Going into the rally, someone proffered that Corbyn could not win a general election because of Labour’s 1983 defeat on a similar left platform. However, this was a different time and Labour were seen (rightly or wrongly) as offering a return to the bad old days of the 70s, and Thatcher’s universal acid had not finished its revolutionary renewal. But now we have now come full circle. The neoliberal experiment has long since run aground and we are living with the consequences. This is one thing that ‘Corbynistas’ and ‘kippers’ (even if many elements of Ukip don’t) agree on. But simply returning to the old ways will not suffice. Momentum talks of a ‘new kind of politics’, which must mean, for example, that a nationalised railway service does not repeat the kind of mistakes which made the case for its privatisation unassailable in the Thatcher period.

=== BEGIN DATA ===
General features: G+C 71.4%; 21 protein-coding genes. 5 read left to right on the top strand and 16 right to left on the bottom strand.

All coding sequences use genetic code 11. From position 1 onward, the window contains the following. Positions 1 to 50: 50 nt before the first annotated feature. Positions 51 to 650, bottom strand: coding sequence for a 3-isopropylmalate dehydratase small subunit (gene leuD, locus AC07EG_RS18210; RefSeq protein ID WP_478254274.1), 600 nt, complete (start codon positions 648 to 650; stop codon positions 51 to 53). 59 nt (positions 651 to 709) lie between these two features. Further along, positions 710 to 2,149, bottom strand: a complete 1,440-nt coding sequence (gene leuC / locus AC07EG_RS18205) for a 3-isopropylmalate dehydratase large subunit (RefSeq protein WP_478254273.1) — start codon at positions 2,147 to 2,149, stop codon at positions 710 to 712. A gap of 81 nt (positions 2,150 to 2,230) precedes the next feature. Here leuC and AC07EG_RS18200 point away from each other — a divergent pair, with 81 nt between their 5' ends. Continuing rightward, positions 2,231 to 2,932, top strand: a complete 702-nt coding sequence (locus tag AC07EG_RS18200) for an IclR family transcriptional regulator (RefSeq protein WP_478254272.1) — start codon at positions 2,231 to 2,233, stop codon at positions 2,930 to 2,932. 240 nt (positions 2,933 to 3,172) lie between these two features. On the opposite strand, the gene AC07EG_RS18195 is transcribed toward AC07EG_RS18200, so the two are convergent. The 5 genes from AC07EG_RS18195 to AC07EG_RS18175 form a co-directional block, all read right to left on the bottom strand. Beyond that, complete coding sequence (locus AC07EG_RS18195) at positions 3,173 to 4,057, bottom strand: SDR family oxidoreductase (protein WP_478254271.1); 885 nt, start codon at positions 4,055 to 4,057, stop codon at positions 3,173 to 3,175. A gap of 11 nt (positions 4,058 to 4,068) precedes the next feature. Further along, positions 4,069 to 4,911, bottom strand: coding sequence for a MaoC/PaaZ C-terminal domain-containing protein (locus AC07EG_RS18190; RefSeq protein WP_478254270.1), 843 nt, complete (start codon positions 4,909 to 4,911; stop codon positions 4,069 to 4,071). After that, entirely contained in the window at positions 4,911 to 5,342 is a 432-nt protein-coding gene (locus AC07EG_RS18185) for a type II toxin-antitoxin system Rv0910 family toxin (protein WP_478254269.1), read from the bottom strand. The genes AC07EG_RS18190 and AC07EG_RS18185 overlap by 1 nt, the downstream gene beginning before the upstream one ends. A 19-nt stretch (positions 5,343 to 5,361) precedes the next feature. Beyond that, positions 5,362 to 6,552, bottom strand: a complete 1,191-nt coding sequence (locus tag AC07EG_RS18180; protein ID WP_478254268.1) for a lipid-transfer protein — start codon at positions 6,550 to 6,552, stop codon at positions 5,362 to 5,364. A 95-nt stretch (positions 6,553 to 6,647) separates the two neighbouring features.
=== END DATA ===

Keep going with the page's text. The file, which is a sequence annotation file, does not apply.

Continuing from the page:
The vision of an outward looking, inclusive multi-cultural society is in danger of being lost. It is Corbyn’s job to continue and renew this one aspect of the neoliberal worldview (intended or otherwise) that we actually like and value. The consequences of a socio-cultural victory of ‘kipperism’ are too dire to contemplate.

Coming soon…

It’s holiday season for us here at Negcap, but soon we will have for you an interview with one of our favourite political economists. It’s shaping up nicely. It will not be anything like what passes for economic commentary in the mainstream, but rather an in-depth discussion that goes to the root of capitalism’s eternal problem: the reproduction of the working class through the wage system. Also, a report from a Corbyn rally. This and much more soon. Stay tuned…